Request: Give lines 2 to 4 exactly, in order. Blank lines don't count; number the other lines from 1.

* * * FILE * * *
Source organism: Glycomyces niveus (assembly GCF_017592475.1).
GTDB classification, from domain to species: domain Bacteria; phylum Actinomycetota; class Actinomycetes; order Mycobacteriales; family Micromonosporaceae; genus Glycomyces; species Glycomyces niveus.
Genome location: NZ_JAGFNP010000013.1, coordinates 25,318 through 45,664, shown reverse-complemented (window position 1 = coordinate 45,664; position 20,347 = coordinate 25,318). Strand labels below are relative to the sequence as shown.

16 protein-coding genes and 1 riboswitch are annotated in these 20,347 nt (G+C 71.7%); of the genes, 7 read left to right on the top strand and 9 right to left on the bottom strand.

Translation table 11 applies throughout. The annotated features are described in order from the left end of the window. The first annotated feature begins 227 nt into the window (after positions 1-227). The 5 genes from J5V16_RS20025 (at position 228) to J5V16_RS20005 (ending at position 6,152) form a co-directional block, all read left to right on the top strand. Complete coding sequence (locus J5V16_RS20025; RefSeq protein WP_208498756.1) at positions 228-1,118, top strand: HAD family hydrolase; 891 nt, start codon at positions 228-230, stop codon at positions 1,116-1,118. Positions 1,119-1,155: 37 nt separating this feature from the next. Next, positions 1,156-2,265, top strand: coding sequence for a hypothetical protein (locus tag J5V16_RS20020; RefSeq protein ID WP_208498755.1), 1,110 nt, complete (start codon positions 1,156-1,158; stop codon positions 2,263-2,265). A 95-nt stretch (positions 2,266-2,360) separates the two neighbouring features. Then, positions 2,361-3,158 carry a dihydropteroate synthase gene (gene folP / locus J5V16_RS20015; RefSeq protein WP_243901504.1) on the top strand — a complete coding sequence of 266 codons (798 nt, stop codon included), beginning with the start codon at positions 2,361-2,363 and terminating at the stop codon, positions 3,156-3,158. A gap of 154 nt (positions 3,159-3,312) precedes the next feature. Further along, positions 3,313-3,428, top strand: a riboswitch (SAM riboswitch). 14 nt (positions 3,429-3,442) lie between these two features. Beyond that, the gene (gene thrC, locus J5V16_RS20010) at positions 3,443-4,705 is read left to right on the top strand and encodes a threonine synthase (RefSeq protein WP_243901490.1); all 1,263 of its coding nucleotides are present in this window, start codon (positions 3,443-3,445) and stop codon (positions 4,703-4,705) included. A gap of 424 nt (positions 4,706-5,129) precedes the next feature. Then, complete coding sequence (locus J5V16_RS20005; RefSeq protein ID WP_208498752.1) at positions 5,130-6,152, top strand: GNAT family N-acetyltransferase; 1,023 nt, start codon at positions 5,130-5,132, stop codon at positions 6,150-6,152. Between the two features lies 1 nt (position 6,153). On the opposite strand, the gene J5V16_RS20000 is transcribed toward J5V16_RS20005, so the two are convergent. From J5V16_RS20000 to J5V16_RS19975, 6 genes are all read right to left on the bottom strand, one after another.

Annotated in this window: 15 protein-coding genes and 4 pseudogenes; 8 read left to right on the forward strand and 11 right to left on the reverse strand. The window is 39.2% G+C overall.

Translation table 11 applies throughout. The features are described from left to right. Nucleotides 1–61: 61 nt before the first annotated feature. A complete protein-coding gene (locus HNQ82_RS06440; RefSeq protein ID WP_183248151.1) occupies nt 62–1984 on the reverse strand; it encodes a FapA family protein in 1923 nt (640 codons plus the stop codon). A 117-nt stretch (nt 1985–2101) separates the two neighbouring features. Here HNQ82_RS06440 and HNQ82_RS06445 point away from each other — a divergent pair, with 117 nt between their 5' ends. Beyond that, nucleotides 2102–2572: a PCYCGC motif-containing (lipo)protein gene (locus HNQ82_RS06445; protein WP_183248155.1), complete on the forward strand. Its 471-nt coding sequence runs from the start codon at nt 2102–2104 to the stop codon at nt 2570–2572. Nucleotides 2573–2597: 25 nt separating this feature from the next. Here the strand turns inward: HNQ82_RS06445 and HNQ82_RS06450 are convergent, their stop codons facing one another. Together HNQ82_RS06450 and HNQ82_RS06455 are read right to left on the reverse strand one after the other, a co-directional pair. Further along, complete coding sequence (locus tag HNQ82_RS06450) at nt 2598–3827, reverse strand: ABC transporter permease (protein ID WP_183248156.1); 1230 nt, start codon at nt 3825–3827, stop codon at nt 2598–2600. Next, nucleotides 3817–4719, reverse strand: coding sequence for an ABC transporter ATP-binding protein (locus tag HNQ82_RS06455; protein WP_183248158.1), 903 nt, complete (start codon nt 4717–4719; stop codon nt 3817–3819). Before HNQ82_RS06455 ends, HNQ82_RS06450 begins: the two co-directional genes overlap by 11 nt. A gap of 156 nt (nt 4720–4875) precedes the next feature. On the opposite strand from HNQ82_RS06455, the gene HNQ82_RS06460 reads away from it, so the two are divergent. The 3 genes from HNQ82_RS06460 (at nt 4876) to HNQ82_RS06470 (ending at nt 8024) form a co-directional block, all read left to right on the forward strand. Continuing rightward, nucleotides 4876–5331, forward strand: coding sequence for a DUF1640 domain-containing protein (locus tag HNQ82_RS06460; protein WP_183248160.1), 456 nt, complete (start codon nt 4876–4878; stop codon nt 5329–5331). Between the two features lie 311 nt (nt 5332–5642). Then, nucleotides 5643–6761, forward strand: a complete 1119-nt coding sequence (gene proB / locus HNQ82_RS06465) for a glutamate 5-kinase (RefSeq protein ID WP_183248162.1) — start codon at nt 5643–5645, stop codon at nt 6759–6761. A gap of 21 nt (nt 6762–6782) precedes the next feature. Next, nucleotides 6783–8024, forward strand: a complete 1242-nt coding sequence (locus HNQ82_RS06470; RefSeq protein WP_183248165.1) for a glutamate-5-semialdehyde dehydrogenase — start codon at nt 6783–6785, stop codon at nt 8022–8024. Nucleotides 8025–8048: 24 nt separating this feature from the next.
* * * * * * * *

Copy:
GTDB classification, from domain to species: domain Bacteria; phylum Actinomycetota; class Actinomycetes; order Mycobacteriales; family Micromonosporaceae; genus Glycomyces; species Glycomyces niveus.
Genome location: NZ_JAGFNP010000013.1, coordinates 25,318 through 45,664, shown reverse-complemented (window position 1 = coordinate 45,664; position 20,347 = coordinate 25,318). Strand labels below are relative to the sequence as shown.

16 protein-coding genes and 1 riboswitch are annotated in these 20,347 nt (G+C 71.7%); of the genes, 7 read left to right on the top strand and 9 right to left on the bottom strand.